Detection of sputum Aspergillus galactomannan for diagnosis of invasive pulmonary aspergillosis in haematological patients

  • Shun-ichi Kimura
  • Jun Odawara
  • Takatoshi Aoki
  • Masayuki Yamakura
  • Masami Takeuchi
  • Kosei Matsue
Original Article

DOI: 10.1007/s12185-009-0429-8

Cite this article as:
Kimura, S., Odawara, J., Aoki, T. et al. Int J Hematol (2009) 90: 463. doi:10.1007/s12185-009-0429-8

Abstract

We investigated the diagnostic utility of Aspergillus galactomannan (GM) in sputum for diagnosis of invasive pulmonary aspergillosis (IPA) in haematologic patients and compared the results with those of bronchial lavage fluid (BLF) and serum. Patients were classified into 4 groups using modified European Organization for Research and Treatment of Cancer criteria: group A, proven IPA; group B, probable IPA; group C, possible IPA; group D, others. Groups A and B were considered the IPA group (n = 6); group D was considered non-IPA group (n = 37); group C (n = 13) was equivocal for IPA. As a true negative control, sputa from patients with community-acquired pneumonia (CAP) without risk factors (group E, n = 22) were used. From the receiver-operating characteristic curves, the cut-off levels were determined as 1.2 in sputum, 0.5–1.3 in BLF and 0.5 in serum. The sensitivity and specificity of sputum, BLF and serum GM were 100 and 62.2%, 66.7 and 100%, and 83.3 and 81.1%, respectively. Twenty-two patients with CAP (group E) showed median GM levels in the sputa of 0.1 (range 0.0–1.0). Sputum GM is a useful non-invasive test for screening of IPA in haematological patients, and may also be useful for assessment of the risk of developing IPA.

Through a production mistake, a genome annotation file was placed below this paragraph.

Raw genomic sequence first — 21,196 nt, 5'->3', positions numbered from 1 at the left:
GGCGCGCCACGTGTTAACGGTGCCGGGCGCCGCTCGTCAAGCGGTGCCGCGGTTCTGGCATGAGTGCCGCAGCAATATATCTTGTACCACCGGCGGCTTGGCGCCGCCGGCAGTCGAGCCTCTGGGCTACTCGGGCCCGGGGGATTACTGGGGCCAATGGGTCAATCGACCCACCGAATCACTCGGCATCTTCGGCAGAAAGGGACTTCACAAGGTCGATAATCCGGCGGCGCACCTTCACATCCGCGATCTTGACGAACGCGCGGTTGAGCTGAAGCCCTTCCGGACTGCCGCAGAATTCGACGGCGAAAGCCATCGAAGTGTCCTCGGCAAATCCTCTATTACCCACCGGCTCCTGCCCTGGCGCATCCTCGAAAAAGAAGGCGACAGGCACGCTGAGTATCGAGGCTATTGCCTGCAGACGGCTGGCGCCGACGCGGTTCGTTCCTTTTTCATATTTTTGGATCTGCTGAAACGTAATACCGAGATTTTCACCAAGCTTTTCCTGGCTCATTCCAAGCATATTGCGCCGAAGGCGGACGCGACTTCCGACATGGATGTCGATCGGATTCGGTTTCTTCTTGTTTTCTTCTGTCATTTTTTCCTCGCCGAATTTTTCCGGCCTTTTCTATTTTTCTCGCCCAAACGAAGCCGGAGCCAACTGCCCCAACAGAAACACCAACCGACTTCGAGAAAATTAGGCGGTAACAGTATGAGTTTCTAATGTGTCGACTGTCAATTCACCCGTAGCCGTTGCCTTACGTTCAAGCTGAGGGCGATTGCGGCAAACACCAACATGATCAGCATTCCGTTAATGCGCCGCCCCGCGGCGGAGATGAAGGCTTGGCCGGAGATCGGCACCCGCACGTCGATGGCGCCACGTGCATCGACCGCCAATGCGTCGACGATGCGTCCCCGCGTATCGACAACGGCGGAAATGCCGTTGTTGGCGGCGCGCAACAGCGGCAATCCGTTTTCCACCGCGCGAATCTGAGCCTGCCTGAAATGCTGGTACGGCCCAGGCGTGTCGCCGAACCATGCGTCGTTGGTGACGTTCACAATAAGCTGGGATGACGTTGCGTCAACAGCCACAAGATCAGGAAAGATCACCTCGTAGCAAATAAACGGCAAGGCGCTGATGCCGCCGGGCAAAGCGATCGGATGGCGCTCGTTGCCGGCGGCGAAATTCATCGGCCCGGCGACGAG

Keywords

Galactomannan Sputum BLF Serum Aspergillosis 

Copyright information

© The Japanese Society of Hematology 2009

Authors and Affiliations

  • Shun-ichi Kimura
    • 1
  • Jun Odawara
    • 1
  • Takatoshi Aoki
    • 1
  • Masayuki Yamakura
    • 1
  • Masami Takeuchi
    • 1
  • Kosei Matsue
    • 1
  1. 1.Division of Hematology/Oncology, Department of MedicineKameda General HospitalChibaJapan